"When consumers estimate the value of a durable product, they consider not only the absolute number of times they think they will use the product, but also the number of time they will use the product relative to other consumers," write authors Rebecca W. Hamilton, Rebecca K. Ratner (both University of Maryland, College Park), and Debora Viana Thompson (Georgetown University).
The very same cues that consumers use to determine that they might use a product frequently also make them think that others use the product more often than they will, the authors explain. In an initial study the authors found that college students reported playing video games more frequently when they used a high frequency response scale (ranging from "less than once a week" to "more than once every day") than when they used a low frequency response scale (ranging from "less than once a year" to "more than once a week").
However, the participants who used the high frequency scale were less interested in buying new video games, and the low frequency scales nearly doubled the percentage of respondents who accepted a free trial of a new video game. "The high frequency scale leads them to believe they play video games less than other college students," the authors write.
The researchers also that found college students were willing to pay more for a digital reader when they believed another college student had written a review suggesting low frequency of use ("once a week") than when the reviewer suggested high frequency of use ("once a day.") But when the participants thought a parent in a distant city wrote the review, the effects diminished.
"Ads or customer reviews highlighting how a product can be incorporated into a consumer's daily life can backfire if consumers believe their own usage frequency will be lower than others," the authors write. "Our findings suggest that if individuals believe they won't be able to keep up with the pace of others, they might choose not to even try."
Rebecca W. Hamilton, Rebecca K. Ratner, and Debora Viana Thompson. "Outpacing Others: When Consumers Value Products Based on Relative Usage Frequency." Journal of Consumer Research: April 2011. A preprint of this article (to be officially published online soon) can be found at http://journals.uchicago.edu/jcr.
Mary-Ann Twist | EurekAlert!
The importance of biodiversity in forests could increase due to climate change
17.11.2017 | Deutsches Zentrum für integrative Biodiversitätsforschung (iDiv) Halle-Jena-Leipzig
Win-win strategies for climate and food security
02.10.2017 | International Institute for Applied Systems Analysis (IIASA)
The formation of stars in distant galaxies is still largely unexplored. For the first time, astron-omers at the University of Geneva have now been able to closely observe a star system six billion light-years away. In doing so, they are confirming earlier simulations made by the University of Zurich. One special effect is made possible by the multiple reflections of images that run through the cosmos like a snake.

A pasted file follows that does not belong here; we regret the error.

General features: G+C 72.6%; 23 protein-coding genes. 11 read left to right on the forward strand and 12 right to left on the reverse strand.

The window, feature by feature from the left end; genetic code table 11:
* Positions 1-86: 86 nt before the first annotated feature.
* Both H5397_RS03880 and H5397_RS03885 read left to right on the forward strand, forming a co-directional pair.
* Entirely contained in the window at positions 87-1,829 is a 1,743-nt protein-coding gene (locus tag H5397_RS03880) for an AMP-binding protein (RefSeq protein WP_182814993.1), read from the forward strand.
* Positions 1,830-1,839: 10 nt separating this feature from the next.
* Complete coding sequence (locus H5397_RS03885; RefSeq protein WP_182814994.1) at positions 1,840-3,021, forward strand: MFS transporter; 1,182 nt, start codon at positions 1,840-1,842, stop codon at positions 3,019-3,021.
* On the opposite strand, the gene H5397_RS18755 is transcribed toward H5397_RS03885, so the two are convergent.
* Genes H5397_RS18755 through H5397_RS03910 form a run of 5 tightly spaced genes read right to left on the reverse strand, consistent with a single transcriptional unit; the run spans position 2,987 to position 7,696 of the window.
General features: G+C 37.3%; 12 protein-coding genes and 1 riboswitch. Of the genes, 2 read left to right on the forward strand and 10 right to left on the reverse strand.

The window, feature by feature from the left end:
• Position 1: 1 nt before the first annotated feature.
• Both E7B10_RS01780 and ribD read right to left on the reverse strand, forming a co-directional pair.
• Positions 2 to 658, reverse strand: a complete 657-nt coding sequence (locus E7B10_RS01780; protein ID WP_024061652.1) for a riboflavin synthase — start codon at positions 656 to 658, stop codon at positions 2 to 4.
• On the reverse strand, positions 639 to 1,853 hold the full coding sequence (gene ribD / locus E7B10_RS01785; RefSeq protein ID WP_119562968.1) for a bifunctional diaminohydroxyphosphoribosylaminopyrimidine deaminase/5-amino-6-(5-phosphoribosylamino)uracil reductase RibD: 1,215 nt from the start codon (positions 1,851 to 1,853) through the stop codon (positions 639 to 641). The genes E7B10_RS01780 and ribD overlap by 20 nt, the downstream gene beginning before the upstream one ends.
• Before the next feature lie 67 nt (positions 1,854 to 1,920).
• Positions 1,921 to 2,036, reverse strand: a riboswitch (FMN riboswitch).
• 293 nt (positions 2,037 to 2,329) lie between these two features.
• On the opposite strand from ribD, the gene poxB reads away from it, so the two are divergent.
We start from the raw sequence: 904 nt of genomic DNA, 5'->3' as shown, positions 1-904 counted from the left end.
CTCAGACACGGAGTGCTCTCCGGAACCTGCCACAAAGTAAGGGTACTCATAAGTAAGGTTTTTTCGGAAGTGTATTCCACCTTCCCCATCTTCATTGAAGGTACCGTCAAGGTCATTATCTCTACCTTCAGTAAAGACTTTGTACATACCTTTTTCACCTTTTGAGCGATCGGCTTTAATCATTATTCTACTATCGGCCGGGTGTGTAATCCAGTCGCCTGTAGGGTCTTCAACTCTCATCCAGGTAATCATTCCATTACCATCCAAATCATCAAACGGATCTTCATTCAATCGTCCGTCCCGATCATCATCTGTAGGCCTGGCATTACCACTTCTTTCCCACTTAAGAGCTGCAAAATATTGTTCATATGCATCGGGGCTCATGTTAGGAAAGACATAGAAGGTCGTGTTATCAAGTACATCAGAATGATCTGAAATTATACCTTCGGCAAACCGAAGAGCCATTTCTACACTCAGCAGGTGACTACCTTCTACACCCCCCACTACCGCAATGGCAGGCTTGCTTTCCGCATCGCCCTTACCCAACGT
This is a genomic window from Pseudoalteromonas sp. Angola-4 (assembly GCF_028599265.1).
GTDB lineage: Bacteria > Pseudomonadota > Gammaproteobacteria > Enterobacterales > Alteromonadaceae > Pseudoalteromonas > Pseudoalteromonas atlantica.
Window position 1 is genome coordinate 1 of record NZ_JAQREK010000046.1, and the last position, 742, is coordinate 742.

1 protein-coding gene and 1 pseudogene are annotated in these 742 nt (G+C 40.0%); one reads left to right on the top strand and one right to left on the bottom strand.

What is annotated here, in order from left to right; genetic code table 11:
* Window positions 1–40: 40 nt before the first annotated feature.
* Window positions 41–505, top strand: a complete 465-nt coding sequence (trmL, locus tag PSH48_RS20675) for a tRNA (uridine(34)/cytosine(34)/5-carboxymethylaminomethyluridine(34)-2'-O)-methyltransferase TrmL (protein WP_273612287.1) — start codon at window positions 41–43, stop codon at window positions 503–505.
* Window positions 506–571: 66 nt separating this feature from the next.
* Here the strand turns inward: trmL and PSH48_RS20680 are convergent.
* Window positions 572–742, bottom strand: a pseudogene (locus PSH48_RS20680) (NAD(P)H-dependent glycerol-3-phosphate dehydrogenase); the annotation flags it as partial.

Today, astronomers have a pretty accurate idea of how stars were formed in the recent cosmic past. But do these laws also apply to older galaxies? For around a...
Just because someone is smart and well-motivated doesn't mean he or she can learn the visual skills needed to excel at tasks like matching fingerprints, interpreting medical X-rays, keeping track of aircraft on radar displays or forensic face matching.
That is the implication of a new study which shows for the first time that there is a broad range of differences in people's visual ability and that these...
Computer Tomography (CT) is a standard procedure in hospitals, but so far, the technology has not been suitable for imaging extremely small objects. In PNAS, a team from the Technical University of Munich (TUM) describes a Nano-CT device that creates three-dimensional x-ray images at resolutions up to 100 nanometers. The first test application: Together with colleagues from the University of Kassel and Helmholtz-Zentrum Geesthacht the researchers analyzed the locomotory system of a velvet worm.
During a CT analysis, the object under investigation is x-rayed and a detector measures the respective amount of radiation absorbed from various angles....
The quantum world is fragile; error correction codes are needed to protect the information stored in a quantum object from the deteriorating effects of noise. Quantum physicists in Innsbruck have developed a protocol to pass quantum information between differently encoded building blocks of a future quantum computer, such as processors and memories. Scientists may use this protocol in the future to build a data bus for quantum computers. The researchers have published their work in the journal Nature Communications.
Future quantum computers will be able to solve problems where conventional computers fail today. We are still far away from any large-scale implementation,...
Pillared graphene would transfer heat better if the theoretical material had a few asymmetric junctions that caused wrinkles, according to Rice University...
15.11.2017 | Event News
15.11.2017 | Event News
30.10.2017 | Event News
20.11.2017 | Earth Sciences
20.11.2017 | Earth Sciences
20.11.2017 | Life Sciences